U.S. oil exports could be hurt by Chinese trade war

The four-week moving average for U.S. crude oil exports is more than twice what it was last year.

By Daniel J. Graeber

April 10 (UPI) -- U.S. oil exports may face headwinds in reaching the Asian markets should a trade war erupt between the United States and China, an industry report found.

The Chinese government last week introduced a list of U.S. products worth $50 billion in imports that could be the subject of stiff tariffs, a tit-for-tat response to trade actions taken by U.S. President Donald Trump. Amid tensions last week, U.S. Trade Representative Robert Lighthizer said Washington would consider the "appropriate response" to any new trade threat.


The United States is sending more or its own oil to the open market as its shale production accelerates. The four-week moving average for crude oil exports is around 1.7 million barrels per day, more the double the level from last year.

U.S. crude oil, under the benchmark of West Texas Intermediate, may be more attractive in some markets because of the discount to Brent, the global benchmark. WTI was $5.30 per barrel less than Brent early Tuesday.

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A review of pending data from the U.S. government from commodity pricing group S&P Global Platts found U.S. crude oil exports could be in the cross hairs of a potential trade war.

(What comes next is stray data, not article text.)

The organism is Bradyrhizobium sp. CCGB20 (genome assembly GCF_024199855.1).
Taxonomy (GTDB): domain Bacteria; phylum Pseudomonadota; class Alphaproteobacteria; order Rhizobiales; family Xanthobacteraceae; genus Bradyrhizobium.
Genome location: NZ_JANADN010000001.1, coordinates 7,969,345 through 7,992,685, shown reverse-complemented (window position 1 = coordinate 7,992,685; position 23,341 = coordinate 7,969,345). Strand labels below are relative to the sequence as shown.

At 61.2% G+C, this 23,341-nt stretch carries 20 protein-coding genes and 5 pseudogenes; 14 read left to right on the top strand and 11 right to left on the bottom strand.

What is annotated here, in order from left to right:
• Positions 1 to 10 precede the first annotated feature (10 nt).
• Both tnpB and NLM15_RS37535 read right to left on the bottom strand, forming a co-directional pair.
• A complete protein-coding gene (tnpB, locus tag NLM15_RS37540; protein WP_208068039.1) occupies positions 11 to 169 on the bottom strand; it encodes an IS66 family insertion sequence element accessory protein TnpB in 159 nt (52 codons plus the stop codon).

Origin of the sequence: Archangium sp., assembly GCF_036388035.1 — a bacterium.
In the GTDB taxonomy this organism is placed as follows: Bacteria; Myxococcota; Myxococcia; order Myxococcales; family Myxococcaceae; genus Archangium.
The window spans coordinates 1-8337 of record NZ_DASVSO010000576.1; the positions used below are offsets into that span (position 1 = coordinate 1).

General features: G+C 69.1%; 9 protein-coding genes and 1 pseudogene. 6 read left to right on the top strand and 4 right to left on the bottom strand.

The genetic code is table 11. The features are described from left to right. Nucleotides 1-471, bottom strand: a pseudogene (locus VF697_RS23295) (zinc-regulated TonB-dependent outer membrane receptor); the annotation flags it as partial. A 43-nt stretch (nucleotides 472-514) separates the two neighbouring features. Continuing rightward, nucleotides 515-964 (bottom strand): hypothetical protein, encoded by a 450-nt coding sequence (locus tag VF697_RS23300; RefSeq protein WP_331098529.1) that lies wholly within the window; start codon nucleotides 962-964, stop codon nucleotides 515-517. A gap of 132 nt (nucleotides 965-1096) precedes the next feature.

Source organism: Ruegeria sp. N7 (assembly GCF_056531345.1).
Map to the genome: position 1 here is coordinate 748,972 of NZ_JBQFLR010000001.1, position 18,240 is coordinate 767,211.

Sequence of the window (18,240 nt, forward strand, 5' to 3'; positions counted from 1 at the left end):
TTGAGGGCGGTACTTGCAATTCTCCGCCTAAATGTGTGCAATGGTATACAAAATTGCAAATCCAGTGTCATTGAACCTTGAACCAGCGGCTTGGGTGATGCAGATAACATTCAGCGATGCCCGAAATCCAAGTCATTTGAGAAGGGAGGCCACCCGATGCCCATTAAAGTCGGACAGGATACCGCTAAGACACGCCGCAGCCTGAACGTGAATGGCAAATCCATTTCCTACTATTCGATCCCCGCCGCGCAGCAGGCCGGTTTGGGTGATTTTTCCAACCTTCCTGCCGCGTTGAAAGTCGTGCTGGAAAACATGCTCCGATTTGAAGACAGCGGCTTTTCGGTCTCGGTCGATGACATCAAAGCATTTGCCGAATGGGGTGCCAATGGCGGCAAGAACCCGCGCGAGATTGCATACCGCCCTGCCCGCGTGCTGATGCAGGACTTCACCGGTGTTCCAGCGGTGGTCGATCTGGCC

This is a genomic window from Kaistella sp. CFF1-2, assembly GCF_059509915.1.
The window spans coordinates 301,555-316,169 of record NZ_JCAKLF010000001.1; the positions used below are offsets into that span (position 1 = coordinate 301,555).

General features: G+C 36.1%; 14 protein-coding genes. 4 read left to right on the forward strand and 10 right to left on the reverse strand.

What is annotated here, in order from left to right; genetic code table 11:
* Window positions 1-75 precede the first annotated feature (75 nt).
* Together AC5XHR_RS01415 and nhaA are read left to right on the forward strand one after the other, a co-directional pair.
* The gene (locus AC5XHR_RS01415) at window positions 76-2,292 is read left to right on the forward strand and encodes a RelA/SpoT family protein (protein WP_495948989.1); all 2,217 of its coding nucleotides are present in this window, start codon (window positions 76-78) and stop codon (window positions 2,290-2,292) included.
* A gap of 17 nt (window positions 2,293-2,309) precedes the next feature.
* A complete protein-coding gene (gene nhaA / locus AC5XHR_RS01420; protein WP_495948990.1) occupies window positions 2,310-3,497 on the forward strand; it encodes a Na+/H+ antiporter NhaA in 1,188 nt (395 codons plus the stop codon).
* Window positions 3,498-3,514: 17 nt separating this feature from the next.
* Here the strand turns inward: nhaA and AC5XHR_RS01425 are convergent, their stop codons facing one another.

"In this environment, an escalation between Washington and Beijing over trade casts a large shadow in both direct and indirect terms," Oil Futures Editor Geoffrey Craig said in an emailed market report. "For example, China could slap tariffs on imports of U.S. crude oil."

U.S. data showed Russia, however, is the largest oil supplier to the Chinese market. Russia last year exported about 1.2 million barrels per day on average to China, compared with the average 1 million barrels per day from Saudi Arabia.

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Speaking Tuesday at the Boao Forum for Asia, Chinese President Xi Jinping cautioned that trade wars are zero-sum games where there are no winners. Without mentioning Trump specifically, the Chinese president said there are distinct global options between openness and isolation.

"Putting oneself on a pedestal or trying to immune oneself from adverse developments will get nowhere," he was quoted by the official Xinhua News Agency as saying.

Market tensions eased somewhat early Tuesday as both sides are expected to sit down to discuss the evolving economic relationship later this week in New York City.

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